NIGERIA’S UNENDING WAR AND THE RETENTION OF SERVICE CHIEFS

In 2015, we were told that the reason why we should vote out the government of former President Goodluck Jonathan was because the man was clueless, that he was a lame duck, incapable of squaring up with Nigeria’s multifaceted problems, political and economic, and in particular, the ongoing war against Boko Haram insurgents, which literally had held the country captive.

We were presented with a towering retired Army General and former Military Head of State, Muhammadu Buhari, as better equipped to deal with the country’s problems. Based on his exposure and experience, Buhari, we were told, clearly understood Nigeria inside out, and he had the capacity to decisively deal with her problems. On the strength of that beautiful presentation, we went to the polls and voted in the “no nonsense” retired Army General.

Almost five years thereafter, Nigeria is still grappling with the same war. According to the Chairman, Senate Committee on Army, Senator Ali Ndume, “there is war in all the thirty-six states of the country”, and that was why President Buhari could not change his security chiefs, who ought to have retired a long time ago after they had served 35 years in the military and attained the mandatory retirement age of 60 years.

According to Senator Ali Ndume, President Buhari cannot afford to change or appoint new service chiefs for now because “Nigeria is in a complete state of war”. His words: “We are in war. Definitely, we are in war. We are fighting the insurgents in the North-east and in the North-west. The military is so much involved and are being deployed in so many zones of the federation. The security situation is such that that the military is involved almost in all parts of the country. So, we are in war”, pointing further that “the military is so involved in so many security challenges. In fact, in almost the 36 states, in fact, this is a pointer that we are at war”.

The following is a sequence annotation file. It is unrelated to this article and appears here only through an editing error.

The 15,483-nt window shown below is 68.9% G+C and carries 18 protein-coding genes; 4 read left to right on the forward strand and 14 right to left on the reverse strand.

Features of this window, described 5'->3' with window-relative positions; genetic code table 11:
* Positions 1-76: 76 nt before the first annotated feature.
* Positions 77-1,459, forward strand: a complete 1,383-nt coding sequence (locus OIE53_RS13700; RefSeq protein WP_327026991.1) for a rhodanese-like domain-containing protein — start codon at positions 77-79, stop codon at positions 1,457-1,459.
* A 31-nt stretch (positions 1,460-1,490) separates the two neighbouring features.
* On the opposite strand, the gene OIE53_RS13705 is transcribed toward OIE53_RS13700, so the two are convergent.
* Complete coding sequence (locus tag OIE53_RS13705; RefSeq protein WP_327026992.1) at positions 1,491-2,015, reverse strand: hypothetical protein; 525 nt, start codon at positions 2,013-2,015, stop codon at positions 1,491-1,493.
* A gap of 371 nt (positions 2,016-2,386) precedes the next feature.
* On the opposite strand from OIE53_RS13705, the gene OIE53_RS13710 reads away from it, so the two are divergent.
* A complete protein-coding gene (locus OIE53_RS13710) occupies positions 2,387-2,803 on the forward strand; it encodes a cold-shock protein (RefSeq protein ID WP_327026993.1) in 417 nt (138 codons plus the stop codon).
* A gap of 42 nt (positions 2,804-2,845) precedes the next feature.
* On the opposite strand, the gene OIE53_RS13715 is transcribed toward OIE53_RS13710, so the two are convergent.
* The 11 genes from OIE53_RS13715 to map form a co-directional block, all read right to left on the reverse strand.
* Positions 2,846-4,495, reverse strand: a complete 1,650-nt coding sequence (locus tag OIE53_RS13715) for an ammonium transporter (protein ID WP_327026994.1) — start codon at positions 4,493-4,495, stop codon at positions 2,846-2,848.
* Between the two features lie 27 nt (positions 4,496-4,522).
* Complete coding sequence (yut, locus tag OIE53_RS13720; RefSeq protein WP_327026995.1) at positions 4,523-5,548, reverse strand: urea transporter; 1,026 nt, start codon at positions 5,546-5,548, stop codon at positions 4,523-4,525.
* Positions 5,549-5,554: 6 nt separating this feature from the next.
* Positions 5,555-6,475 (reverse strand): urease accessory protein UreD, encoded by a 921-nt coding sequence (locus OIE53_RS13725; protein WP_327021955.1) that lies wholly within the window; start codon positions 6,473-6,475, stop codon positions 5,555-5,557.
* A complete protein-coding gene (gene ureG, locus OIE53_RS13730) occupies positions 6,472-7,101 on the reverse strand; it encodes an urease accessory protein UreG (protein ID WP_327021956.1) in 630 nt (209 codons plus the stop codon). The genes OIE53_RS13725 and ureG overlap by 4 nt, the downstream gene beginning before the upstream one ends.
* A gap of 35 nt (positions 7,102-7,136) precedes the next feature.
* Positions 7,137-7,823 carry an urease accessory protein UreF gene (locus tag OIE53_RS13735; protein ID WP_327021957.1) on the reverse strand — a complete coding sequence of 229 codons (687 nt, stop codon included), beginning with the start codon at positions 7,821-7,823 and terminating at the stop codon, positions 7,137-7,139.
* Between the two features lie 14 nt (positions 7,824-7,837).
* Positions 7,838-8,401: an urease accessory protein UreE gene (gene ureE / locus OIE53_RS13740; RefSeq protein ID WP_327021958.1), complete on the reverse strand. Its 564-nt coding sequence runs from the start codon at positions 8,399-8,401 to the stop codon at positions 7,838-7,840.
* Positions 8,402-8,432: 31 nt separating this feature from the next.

Senator Ndume’s position however contradicts the position held by several members of President Buhari’s administration who had consistently maintained that Boko Haram, in particular, has been “technically defeated”.

According to the Minister of Information and Culture, Alhaji Lai Mohammed, in a recent interview, Boko Haram terrorists have been “technically defeated”. He however explained that what Nigeria was currently facing was “global terrorism” that has no boundary, and no frontier.

According to Lai Mohammed: “I was on ground in Bama, Konduga and Maiduguri and I know what I saw before I made that claim. We are fighting global terrorism and that is why we are appealing to our foreign partners, especially the UN and our neighbours. By the time we get more platforms and the new helicopters that are being expected there will be tremendous improvement”.

Putting the two accounts side by side, we would be inclined to accept the position of Senator Ali Ndume that war is still going on in Nigeria, even though Alhaji Lai Mohammed was to later turn round to admit that the country is still in a state of war, nevertheless, “global terrorism”.